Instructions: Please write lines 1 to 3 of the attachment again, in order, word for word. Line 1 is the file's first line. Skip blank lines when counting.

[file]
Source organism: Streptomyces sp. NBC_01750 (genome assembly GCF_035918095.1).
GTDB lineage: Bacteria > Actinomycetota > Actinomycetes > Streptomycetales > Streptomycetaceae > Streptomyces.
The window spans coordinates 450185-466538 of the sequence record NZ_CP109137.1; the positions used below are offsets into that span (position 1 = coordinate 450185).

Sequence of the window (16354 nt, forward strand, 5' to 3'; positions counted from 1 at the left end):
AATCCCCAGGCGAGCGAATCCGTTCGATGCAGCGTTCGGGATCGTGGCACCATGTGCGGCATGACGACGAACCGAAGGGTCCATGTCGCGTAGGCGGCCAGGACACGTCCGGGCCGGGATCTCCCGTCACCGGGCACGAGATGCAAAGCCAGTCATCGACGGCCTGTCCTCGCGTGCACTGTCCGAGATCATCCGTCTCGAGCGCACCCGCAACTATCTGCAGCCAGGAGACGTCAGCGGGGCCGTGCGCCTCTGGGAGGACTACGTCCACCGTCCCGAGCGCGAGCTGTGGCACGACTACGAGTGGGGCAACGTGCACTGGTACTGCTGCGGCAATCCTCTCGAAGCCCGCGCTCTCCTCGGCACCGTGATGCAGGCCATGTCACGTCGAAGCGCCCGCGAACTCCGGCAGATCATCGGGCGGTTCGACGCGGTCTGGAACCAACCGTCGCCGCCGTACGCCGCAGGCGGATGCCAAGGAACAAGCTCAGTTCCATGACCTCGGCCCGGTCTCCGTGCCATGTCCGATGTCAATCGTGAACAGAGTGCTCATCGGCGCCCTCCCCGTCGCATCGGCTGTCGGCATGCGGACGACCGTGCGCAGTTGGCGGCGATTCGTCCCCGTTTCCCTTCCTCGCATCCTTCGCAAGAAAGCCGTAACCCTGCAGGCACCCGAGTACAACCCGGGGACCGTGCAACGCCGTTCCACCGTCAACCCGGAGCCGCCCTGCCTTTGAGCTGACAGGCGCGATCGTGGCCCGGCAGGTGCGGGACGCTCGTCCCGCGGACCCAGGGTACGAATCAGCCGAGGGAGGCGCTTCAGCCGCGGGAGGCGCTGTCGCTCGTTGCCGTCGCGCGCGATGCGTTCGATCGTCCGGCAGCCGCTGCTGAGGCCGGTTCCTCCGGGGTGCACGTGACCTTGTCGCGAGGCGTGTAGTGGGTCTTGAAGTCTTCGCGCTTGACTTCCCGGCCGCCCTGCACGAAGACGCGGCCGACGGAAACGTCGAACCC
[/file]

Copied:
Source organism: Streptomyces sp. NBC_01750 (genome assembly GCF_035918095.1).
GTDB lineage: Bacteria > Actinomycetota > Actinomycetes > Streptomycetales > Streptomycetaceae > Streptomyces.
The window spans coordinates 450185-466538 of the sequence record NZ_CP109137.1; the positions used below are offsets into that span (position 1 = coordinate 450185).